Battlestar Galactica Designing Spaceships is a beautiful book


Battlestar Galactica: Designing Spaceships celebrates the design artists of BSG.

“There are those who believe the spaceships out there started here …” No, that’s not quite how the opening narration of the original Battlestar Galactica The series premiered in 1978. But those who believe that bringing believable and cool spacecraft to the screen takes a lot of human imagination, ingenuity, and TLC are right!

Hero Collector Books proves it with its latest volume, Battlestar Galactica: Designing spaceships. The book is a deep and detailed look at how the spacecraft from the original GSO and its reimagined counterpart were brought to the TV screen. It features and celebrates the achievements of artists, illustrators and artisans such as Ralph McQuarrie, Andrew Probert, Eric Chu, Ray Lai, Lee Stringer, Douglas MacLean and Gary Hutzel, among others.

Exactly as advertised, Battlestar Galactica: Designing spaceships is a beautiful 200-page tome, bursting with art that ranges from black and white floor plans to color paintings. It’s a bulky book but not too heavy, which means fans will enjoy spending hours holding it and poring over its pages.

Battlestar Galactica: Design spaceships. Image courtesy of Hero Collector Books

From Concept Paintings to Full CGIs, Battlestar Galactica Spaceships Are Beautiful

The visuals are the main attraction of the book. The section on the original series includes a dozen concept and production paintings by Ralph McQuarrie, best known for his Star Wars art. McQuarrie’s work for the BSG universe is just as fascinating as his paintings for Galaxy Far, Far Away. It’s not hard to see why his paintings helped sell the series.

Many of McQuarrie’s concept sketches feature prominently as well. They give readers an idea of ​​how the design of the show’s spaceships has evolved, particularly how the Galactic itself was envisioned as a futuristic aircraft carrier. (Fans of designer Glen Larson’s Buck Rogers in the 25th century The series will also appreciate seeing a first color sketch of the Thunderfighter from this show as a candidate for the Colonial Viper.)

Most of the book covers the reimagined BSG, starting with Eric Chu’s designs for the new Galactic in the Sci-Fi Channel 2003 miniseries, throughout CGI models designed for the 2012 Web series Blood and Chromium by a team led by Doug Drexler (who is no stranger to Star Trek fans). Sketches, paintings, digital models and previews, storyboards, plans and photographs of sets and even art department plans for dashboards help all readers to immerse themselves in the world of BSGships from.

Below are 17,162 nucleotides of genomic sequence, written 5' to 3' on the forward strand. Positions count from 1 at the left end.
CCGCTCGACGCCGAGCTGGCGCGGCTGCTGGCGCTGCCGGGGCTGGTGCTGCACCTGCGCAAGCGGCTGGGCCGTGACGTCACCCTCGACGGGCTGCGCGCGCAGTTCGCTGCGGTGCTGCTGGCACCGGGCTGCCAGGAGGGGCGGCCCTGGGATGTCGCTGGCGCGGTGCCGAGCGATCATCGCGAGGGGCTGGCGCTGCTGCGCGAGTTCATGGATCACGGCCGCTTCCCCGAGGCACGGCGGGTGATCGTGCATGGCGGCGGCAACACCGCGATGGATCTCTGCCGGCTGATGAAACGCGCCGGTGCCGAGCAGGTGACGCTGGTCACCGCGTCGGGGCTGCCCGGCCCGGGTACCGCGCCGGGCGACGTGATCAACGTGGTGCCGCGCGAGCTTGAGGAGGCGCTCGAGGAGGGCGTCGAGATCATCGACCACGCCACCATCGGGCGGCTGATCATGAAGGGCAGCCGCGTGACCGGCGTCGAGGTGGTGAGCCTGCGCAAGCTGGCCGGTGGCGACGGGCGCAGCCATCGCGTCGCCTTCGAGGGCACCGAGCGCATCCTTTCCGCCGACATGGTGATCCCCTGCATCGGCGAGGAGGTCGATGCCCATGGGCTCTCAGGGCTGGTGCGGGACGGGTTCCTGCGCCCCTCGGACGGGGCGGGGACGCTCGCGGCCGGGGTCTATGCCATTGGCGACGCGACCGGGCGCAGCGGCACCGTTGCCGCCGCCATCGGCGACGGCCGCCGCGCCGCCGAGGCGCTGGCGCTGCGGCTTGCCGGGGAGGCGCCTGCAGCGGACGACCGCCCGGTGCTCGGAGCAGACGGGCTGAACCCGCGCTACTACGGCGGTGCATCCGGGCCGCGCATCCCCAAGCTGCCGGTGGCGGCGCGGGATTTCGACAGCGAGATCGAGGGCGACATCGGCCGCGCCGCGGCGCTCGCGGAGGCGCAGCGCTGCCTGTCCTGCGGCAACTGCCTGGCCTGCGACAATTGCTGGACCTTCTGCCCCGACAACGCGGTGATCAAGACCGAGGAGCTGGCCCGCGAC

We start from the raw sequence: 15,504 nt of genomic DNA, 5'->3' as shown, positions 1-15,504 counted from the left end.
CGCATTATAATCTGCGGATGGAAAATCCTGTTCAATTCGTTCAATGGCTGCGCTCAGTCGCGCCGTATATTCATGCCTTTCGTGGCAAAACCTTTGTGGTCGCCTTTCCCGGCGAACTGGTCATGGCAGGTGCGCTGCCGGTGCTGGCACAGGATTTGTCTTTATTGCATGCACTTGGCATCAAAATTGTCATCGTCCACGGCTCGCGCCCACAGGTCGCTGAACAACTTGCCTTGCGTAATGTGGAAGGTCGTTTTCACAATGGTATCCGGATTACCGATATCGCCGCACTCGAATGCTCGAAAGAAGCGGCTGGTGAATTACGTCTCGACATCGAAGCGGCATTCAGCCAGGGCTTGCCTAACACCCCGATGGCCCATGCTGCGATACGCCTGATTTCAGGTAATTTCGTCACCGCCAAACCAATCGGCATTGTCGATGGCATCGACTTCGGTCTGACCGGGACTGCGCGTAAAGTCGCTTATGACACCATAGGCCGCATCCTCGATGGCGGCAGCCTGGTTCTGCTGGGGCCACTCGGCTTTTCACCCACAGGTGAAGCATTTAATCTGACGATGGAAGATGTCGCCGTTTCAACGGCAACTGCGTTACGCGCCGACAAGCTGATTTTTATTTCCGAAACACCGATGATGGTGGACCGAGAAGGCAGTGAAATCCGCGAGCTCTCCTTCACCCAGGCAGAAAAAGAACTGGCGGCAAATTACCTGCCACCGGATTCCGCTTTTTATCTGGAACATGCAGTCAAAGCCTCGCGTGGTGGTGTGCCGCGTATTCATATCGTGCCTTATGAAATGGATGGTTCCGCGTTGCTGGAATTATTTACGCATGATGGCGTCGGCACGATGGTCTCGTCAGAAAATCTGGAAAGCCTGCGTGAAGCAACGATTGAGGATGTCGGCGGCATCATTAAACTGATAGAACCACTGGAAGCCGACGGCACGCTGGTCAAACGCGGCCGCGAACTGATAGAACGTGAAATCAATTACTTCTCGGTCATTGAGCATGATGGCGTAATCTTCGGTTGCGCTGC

I especially enjoyed seeing how Chu, seeking to satisfy both Sci-Fi Channel’s insistence on “complete originality” and the existing BSG the fan base’s desire for familiar designs, was inspired for its GalacticThe ribbed appearance of artistic vases by Italian designer Andrea Branzi. And seeing iteration after iteration of the Colonial Viper, one of sci-fi’s coolest ships, was a treat. There is also a fascinating tour through the annotated concept drawings by artist Ken Rabehl in the quarters of Commander Adama.

The text of the book, by Mark Wright, Ian Spelling and Paul Ruditis, is filled with interesting facts about the challenges designers face. BSG facing the series and the ingenious solutions they have imagined. The design, construction and use of the reimagined series Raptor Transport and Blackbird stealth ship are particularly interesting case studies of how the necessary trade-offs between artistic vision and practical reality can lead to solid results.

Wright, Spelling and Ruditis also reveal a few nuggets about versions of BSG that never have been. The version Bryan Singer was developing in 2001 when 9/11 and its aftermath, for example, still ended up shaping the aesthetic of the reimagined series in several key ways.

As they peruse the book, fans may sometimes be surprised to learn how the artistic and technological “wizards” behind the scenes pulled off their tricks. For example, I never noticed or suspected the Viper Mark VII in the Reimagined Series miniseries and the first season only existed as a nasal section in its full-size physical form!

Creating a compelling vision of a space civilization onscreen once, to say nothing more than once, is no small feat. Battlestar Galactica: Designing spaceships is a wonderful tribute to the talented people who made it. It should be a welcome addition and often viewed by any fan of science fiction film and television.

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